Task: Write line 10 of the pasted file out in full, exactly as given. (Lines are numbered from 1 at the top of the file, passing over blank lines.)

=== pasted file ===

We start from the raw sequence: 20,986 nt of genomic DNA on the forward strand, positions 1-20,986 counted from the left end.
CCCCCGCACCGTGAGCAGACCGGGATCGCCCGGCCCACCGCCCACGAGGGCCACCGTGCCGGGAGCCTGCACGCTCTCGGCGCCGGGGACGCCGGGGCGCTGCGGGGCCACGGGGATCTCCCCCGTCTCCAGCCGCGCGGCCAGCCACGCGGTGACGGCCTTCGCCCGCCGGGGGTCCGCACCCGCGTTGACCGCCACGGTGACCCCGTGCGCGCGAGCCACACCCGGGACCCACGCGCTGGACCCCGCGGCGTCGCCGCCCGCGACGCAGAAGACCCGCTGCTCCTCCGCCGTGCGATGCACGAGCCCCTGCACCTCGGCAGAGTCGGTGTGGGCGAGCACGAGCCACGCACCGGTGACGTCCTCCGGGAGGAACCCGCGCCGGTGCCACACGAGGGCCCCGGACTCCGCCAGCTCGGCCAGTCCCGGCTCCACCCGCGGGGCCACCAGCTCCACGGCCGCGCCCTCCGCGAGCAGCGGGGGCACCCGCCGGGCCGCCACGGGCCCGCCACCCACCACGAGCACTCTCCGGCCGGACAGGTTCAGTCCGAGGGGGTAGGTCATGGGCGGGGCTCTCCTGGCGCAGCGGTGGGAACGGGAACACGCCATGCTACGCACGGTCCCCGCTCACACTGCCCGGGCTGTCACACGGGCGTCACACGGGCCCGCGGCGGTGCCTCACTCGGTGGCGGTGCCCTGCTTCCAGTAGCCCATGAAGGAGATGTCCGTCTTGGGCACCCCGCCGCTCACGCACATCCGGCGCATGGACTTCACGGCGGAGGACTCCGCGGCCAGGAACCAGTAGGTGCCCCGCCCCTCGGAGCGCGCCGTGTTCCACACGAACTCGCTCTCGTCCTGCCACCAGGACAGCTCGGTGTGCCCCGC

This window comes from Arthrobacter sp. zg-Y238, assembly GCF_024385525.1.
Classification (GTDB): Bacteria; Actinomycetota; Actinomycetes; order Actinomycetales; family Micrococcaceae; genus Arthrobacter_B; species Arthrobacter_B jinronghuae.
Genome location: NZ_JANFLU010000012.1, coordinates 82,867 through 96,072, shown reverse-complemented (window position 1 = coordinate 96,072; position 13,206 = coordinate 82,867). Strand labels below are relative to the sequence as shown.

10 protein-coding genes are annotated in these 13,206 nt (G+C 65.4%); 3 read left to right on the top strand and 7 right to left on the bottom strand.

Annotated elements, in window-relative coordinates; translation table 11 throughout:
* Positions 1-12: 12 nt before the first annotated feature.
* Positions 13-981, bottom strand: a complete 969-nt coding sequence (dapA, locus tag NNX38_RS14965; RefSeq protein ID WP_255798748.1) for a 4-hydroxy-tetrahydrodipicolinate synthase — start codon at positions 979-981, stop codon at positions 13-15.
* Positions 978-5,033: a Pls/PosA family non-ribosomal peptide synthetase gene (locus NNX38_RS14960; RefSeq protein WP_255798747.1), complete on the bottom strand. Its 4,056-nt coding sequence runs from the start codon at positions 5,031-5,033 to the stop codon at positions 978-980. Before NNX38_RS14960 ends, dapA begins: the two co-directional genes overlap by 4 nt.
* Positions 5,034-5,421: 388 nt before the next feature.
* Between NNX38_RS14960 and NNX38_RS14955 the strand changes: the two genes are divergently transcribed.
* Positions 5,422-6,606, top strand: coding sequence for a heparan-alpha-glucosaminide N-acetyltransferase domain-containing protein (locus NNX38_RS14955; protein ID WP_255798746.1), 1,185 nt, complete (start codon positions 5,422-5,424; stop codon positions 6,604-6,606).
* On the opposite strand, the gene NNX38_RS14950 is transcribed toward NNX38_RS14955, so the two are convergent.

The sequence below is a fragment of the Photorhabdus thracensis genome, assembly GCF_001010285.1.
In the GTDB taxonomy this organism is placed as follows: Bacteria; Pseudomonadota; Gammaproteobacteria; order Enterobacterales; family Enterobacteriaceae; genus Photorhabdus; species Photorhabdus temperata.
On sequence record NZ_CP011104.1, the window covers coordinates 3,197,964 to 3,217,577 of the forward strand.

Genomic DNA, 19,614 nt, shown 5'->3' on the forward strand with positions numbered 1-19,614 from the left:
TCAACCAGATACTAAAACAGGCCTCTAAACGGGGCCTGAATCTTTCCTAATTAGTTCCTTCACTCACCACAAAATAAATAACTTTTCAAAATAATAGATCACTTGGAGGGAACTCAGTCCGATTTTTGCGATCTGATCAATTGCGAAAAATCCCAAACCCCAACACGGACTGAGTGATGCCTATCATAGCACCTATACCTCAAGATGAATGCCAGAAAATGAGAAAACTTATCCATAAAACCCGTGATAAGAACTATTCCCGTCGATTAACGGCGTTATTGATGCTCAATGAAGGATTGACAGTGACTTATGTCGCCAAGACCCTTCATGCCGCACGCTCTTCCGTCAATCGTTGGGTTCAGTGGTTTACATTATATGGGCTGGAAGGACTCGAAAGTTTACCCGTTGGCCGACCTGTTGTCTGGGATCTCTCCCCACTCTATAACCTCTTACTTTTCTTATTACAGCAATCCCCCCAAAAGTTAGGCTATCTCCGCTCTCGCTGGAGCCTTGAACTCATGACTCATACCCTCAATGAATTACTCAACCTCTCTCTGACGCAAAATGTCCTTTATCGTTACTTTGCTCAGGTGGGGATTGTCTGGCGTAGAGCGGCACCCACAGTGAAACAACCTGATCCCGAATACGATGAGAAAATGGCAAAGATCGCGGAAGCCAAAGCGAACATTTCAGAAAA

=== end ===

* Positions 978-5,033: a Pls/PosA family non-ribosomal peptide synthetase gene (locus NNX38_RS14960; RefSeq protein WP_255798747.1), complete on the bottom strand. Its 4,056-nt coding sequence runs from the start codon at positions 5,031-5,033 to the stop codon at positions 978-980. Before NNX38_RS14960 ends, dapA begins: the two co-directional genes overlap by 4 nt.